We follow the story of a man who has just escaped safe and sound from Ukraine with his wife and children.
Andrey Kovalenko is one of the software developers working on our WFMZ+ application. He spoke with 69 News reporter Rob Manch about what it took to get his family to safety.
From the safety of a friend’s home in Poland, Kovalenko described the morning of February 24, when he knew he would have to leave his hometown of kyiv.
“I saw as if a big missile came from the sky, then it exploded somewhere. It was maybe 30 kilometers from my house. It was a really crazy experience,” Kovalenko recalled during a Zoom call.
Kovalenko said he quickly gathered what he would need and got his family out of the house.
“We did it in maybe 30 minutes. I packed two bags, just took everything we saw,” Kovalenko said.
On the first day, they went to his friend’s house in the south of kyiv to spend the night. Then they traveled west to the town of Zhytomer, but soon ran into trouble.
“Near the city of Zhytomyr, we discovered that a bridge had exploded and there was shooting from the other side,” Kovalenko said.
Kovalenko was also out of gas. He called his sister in the eastern city of Dnipro, and she recommended that they try the southern city of Uman. They met up there and, after waiting in line for hours, were able to refuel Kovalenko’s car. They then traveled for several days to the town of Volodymyr near the border with Poland.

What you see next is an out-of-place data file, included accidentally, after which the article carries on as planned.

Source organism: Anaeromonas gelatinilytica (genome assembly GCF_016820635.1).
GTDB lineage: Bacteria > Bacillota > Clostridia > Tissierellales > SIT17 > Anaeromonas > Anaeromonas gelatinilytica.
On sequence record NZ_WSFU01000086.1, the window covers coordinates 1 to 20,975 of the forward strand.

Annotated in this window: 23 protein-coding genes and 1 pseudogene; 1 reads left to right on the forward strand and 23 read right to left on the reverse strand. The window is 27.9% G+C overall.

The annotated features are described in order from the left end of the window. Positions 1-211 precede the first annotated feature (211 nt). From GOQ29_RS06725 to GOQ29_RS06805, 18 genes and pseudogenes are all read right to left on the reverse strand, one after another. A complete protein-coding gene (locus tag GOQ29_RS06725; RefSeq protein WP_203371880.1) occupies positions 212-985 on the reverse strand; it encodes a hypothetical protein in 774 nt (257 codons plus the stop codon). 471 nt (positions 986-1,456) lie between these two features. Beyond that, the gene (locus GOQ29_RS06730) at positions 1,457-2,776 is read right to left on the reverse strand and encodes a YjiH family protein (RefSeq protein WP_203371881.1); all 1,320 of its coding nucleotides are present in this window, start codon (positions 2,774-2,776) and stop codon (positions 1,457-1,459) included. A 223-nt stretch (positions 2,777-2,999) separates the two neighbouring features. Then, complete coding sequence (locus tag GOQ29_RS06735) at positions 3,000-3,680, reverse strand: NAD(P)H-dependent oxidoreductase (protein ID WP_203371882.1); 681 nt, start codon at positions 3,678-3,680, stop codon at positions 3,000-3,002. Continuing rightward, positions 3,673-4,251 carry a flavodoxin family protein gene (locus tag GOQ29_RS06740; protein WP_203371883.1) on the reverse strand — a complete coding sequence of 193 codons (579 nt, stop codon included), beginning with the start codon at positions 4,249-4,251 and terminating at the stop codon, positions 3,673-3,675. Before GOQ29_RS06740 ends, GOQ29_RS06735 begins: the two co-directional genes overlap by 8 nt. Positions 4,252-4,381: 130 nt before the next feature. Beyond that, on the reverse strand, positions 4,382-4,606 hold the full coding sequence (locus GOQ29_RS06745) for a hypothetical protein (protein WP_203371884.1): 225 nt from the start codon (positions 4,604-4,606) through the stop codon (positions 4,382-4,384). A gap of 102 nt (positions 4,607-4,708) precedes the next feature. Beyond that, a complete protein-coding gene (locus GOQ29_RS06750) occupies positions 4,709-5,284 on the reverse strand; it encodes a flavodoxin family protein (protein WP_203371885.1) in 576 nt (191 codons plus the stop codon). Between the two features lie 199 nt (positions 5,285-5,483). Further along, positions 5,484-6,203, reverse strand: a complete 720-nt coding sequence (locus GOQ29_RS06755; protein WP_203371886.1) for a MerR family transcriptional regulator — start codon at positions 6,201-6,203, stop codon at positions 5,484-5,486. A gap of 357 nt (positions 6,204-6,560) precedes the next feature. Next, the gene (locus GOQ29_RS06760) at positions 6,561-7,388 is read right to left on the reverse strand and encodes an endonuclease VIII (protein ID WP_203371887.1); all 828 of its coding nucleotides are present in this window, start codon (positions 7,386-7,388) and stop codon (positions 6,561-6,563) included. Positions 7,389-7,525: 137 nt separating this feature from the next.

When they arrived, Kovalenko said there were hundreds of cars trying to leave the country and people on foot.
“I saw a lot of women and a lot of people with young children walking 10.29 kilometers to the border, with temperatures of minus 5 degrees Celsius,” Kovalenko said.
Kovalenko and his family waited there for several days and finally crossed the border. In Ukraine, men between the ages of 18 and 60 are required to stay and fight, but Kovalenko has a documented medical condition that exempts him from military service.
Kovalenko knows he can’t stay with his friend in Poland forever, and he’s now trying to figure out his next step.
But mostly, he just wants this nightmare to be over.
“I wish I could go home, but it’s not safe,” Kovalenko said.